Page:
#5 - Pray Mantis
http://nickburton.smugmug.com/photos/659891309_WvLi3-O.jpg


*There are some isolation issues.
*The position of the legs isn't optimal, now the legs are "melting together" too much
*The focus should be in the eyes.
« Last Edit: September 26, 2009, 08:43 by Perry »

« Reply #12 on: September 26, 2009, 10:24 »
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Is this any better?

http://nickburton.smugmug.com/photos/661216476_TUBBz-O.jpg

I tried adding sharpness, clarity, contrast to the head (particularly the part between the eyes).

Honestly, the eyes really do look like that - if you're expecting sharp, well defined, black pupils then I wont be able to offer them up - this species just doesn't have them!  :-\

Thanks also for the advice on brightness - I'll brighten them all up a bit.

« Reply #13 on: September 27, 2009, 02:51 »
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I like the last version of the picture. You are probably right concerning its eyes. However, the reviewer of your application would have to be aware of that too. If you decide to go with it, I would suggest to decrease its size to the minimum (1200 pixels on shorter side).

« Reply #14 on: September 28, 2009, 02:15 »
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Istock wants photos that come out of the camera close to perfect.  They don't like sharpening, noise reduction, added saturation.  It sounds like you have spent quite a bit of time manipulating these photos already, perhaps that is a sign that you should look for 3 fresh photos.   Istock is very strict with isolations, and I'm betting they will be critical of the praying mantis shots.  I'm on a "not-calibrated laptop" but I can see fringing like crazy, and the rear legs and antennae look like the light has bled through.  Maybe it's just my laptop?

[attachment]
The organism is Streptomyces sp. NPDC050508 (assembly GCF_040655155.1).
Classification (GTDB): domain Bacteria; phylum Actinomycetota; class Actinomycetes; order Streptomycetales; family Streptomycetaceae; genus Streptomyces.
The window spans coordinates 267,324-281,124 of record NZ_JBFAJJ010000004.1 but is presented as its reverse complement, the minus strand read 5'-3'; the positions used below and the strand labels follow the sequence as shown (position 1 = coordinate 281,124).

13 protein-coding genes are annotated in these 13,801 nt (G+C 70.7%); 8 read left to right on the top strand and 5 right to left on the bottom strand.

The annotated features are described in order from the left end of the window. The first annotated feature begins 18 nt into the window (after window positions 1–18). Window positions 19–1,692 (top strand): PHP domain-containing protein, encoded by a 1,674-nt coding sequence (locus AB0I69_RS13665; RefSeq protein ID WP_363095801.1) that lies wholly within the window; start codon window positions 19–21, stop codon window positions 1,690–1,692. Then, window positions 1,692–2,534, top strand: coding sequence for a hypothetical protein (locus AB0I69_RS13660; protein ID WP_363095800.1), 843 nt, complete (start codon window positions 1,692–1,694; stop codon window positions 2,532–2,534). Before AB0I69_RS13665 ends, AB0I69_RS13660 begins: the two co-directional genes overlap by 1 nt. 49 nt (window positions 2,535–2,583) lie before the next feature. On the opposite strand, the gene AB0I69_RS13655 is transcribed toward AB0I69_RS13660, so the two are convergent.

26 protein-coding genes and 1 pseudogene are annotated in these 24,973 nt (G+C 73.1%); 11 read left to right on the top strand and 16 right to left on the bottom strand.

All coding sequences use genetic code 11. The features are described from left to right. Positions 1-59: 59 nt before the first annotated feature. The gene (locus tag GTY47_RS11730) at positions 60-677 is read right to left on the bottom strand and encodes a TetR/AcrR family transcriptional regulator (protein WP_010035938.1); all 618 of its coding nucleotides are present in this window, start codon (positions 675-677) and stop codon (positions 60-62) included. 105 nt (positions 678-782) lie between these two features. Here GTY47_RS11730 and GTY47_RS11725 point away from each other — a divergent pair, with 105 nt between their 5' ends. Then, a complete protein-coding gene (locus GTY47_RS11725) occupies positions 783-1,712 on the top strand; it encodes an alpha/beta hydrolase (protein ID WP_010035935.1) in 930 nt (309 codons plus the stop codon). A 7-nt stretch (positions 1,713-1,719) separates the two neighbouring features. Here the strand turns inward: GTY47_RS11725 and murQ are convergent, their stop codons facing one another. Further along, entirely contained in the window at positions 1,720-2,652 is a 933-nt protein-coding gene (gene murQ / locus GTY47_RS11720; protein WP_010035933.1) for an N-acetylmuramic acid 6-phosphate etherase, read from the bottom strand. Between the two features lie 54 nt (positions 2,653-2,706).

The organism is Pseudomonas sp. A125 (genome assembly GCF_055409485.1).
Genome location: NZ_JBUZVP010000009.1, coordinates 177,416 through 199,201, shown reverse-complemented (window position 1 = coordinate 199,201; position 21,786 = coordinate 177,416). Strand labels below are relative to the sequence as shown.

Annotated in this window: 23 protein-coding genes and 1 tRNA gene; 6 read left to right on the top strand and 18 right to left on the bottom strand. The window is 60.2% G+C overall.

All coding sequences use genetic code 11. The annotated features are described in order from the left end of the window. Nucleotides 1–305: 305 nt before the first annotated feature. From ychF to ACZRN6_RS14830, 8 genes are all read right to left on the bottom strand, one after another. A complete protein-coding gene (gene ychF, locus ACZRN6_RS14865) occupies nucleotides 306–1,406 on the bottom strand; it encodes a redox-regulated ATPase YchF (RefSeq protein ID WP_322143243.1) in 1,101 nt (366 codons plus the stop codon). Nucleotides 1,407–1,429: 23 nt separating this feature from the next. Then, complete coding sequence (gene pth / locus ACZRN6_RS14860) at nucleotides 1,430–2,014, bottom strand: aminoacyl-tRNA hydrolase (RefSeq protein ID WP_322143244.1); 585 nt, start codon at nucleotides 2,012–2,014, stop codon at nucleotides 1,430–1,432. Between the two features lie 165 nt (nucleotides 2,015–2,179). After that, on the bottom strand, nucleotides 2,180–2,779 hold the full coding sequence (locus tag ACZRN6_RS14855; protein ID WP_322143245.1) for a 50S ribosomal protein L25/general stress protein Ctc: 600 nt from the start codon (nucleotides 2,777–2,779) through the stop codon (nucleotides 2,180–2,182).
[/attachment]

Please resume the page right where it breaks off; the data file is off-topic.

Getting accepted at Istock is an accomplishment that it is worth all the fuss.   You already have an advantage by posting photos for other IS contributors to look evaluate. 

lisafx

« Reply #15 on: September 28, 2009, 13:38 »
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Is this any better?

http://nickburton.smugmug.com/photos/661216476_TUBBz-O.jpg

I tried adding sharpness, clarity, contrast to the head (particularly the part between the eyes).

Honestly, the eyes really do look like that - if you're expecting sharp, well defined, black pupils then I wont be able to offer them up - this species just doesn't have them!  :-\

Thanks also for the advice on brightness - I'll brighten them all up a bit.